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UNDERSTANDING THE JAPANESE CULTURE
- March 18, 2021
- Posted by: elanwp
- Category: Japanese Blogs
UNDERSTANDING THE JAPANESE CULTURE
In the 17th century, after many decades of civil unrest, the Tokugawa Shogunate (the last feudal Japanese government), established a new military-led dynastic government. This heralded a long period of political peace and stability which lasted until 1868. During this time Japan was not under the influence of foreign powers which facilitated the expansion of the indigenous culture. Japan began to open up its ports and, on March 31st 1854, signed the Treaty of Kanagawa (Japan-US Treaty of Peace and Amity). This led to establishing diplomatic relations with other western powers and the development and modernization of Japan’s manufacture and industry. During the latter half of the 19th century and until the early part of the 20th century, Japan became a formidable power, crushing the forces of Russia and China. They occupied Korea, Taiwan and the southern island of Sakhalin. In 1931, Japan occupied Manchuria and then, in 1937, launched an invasion on China. Soon they occupied much of East and Southeast Asia.
On 7th December 1941, Japan attacked the United States naval base at Pearl Harbour which precipitated the US entry into the Second World War. Following their defeat in the Second World War, Japan developed a strong economic power and became allied to the US. In 1947 the Constitution of Japan was enacted which provided for a parliamentary system of government. The Emperor of Japan, whilst remaining the ceremonial head of state, no longer had Imperial rule. After thirty years of economic growth, Japan experienced economic decline which began in the 1990s, although they remained an economic power. In March 2011, Japan experienced a devastating earthquake and attendant tsunami which destroyed the northeast of Honshu Island killing thousands of people and damaging several nuclear power plants. This catastrophe seriously impacted upon Japan’s infrastructure and economy. Shinzo Abe, the longest serving Prime Minister of Japan, has embarked upon an ambitious programme of economic reform in order to restore the economy and to maintain international standing.
The dominant spoken language is Japanese (Nihongo) which is the sixth most spoken language in the world with more than 99% of the population using it. Linguistically, Nihongo is related in syntax to the Korean language although in spite of the similarities, both contemporary languages are incomprehensible to one another.The Meiji reformation in 1868 was followed by significant social and political change which included the establishment of a dominant national language to replace regional dialects. The subsequent dialect, hyōjungo, became the standard language, based upon the linguistic patterns of Tokyo’s warrior classes. Some dialects are still used in certain areas, particularly in Kyoto and Osaka, but standard Japanese, based on the speech of Tokyo, has become more popular through the use of television, radio and movies.
Family patterns have changed over the decades from multi-generational households to the typical ‘nuclear family’ with two parents and their children (particularly in the more urban areas).Some families may have an elderly parent or relative residing with them. During the second half of the 20th century, new laws were introduced reducing patriarchal authority and awarding greater legal rights for women.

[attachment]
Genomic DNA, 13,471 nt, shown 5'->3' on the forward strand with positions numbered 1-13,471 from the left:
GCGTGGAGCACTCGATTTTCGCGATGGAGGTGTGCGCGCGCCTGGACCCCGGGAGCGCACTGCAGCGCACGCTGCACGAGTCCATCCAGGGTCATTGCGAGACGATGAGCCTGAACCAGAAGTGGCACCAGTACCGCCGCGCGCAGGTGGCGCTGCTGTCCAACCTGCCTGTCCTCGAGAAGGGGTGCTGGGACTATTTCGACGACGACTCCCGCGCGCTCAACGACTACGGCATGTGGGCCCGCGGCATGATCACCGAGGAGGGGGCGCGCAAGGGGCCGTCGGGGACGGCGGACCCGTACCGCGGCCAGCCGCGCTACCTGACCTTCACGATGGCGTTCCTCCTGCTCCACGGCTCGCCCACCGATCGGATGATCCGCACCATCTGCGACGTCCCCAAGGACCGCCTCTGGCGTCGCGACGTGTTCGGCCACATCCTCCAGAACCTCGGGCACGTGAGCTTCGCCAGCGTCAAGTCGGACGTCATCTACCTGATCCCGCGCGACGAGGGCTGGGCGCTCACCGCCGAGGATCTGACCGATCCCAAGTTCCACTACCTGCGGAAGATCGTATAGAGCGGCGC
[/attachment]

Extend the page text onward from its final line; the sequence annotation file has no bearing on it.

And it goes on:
Marriage is based upon mutual attraction rather than the once traditional ‘arranged marriage’. During the Meiji era, the government set out to make Japan a democratic state affording equality between social classes. Although boundaries were broken down to some extent there are still vestiges that continue to have some influence upon attitudes to social position and entitlement.
In both rural and urban areas, there are differences in family composition, educational achievement and workforce inclusion. Among the urban population there are social differences between the ‘white-collar’ salaried middle class and the ‘blue-collar’ working classes. Historically, women in Japan were expected to be subordinate to men and were confined to domestic matters only. They were excluded from certain sacred areas and were expected to show deference to hierarchal authority in both speech and behaviour.
In 1947, a new legal framework was established affording equality to both sexes, thus giving women more access to education, job opportunities and career advancement. However, the changes in the gender gap, equal pay and educational attainment are slow moving and the concept of total equality remains an ‘ideal’ rather than the norm at present. Children are the centre of the family in Japan and child rearing is seen as an extremely important role. Strong family bonds are developed early on, particularly between the mother and children. Compulsory education commences from the age of six with six years in elementary school which is followed by three years in middle school.
Although compulsory education ends with middle school, many go on to further education. Prior to compulsory school, there are two strands of pre-school education: nursery school from the age of three and kindergarten from five years. Whilst Japan has its own identity of traditional cuisine there are early influences from Korea, China and South East Asia. White rice is a staple element of almost all meals and other ingredients include soy products, grilled or raw fish, thinly sliced stir-fried pork with bean sprouts and vegetables. Miso soup is a popular dish made from miso paste (fermented soya beans and barley) and containing various accoutrements such as tofu and/or vegetables. Sushi is also a popular Japanese meal which involves vinegared rice with seafood, raw fish or vegetables. A typical Japanese meal usually involves a number of dishes on the table rather than a main course.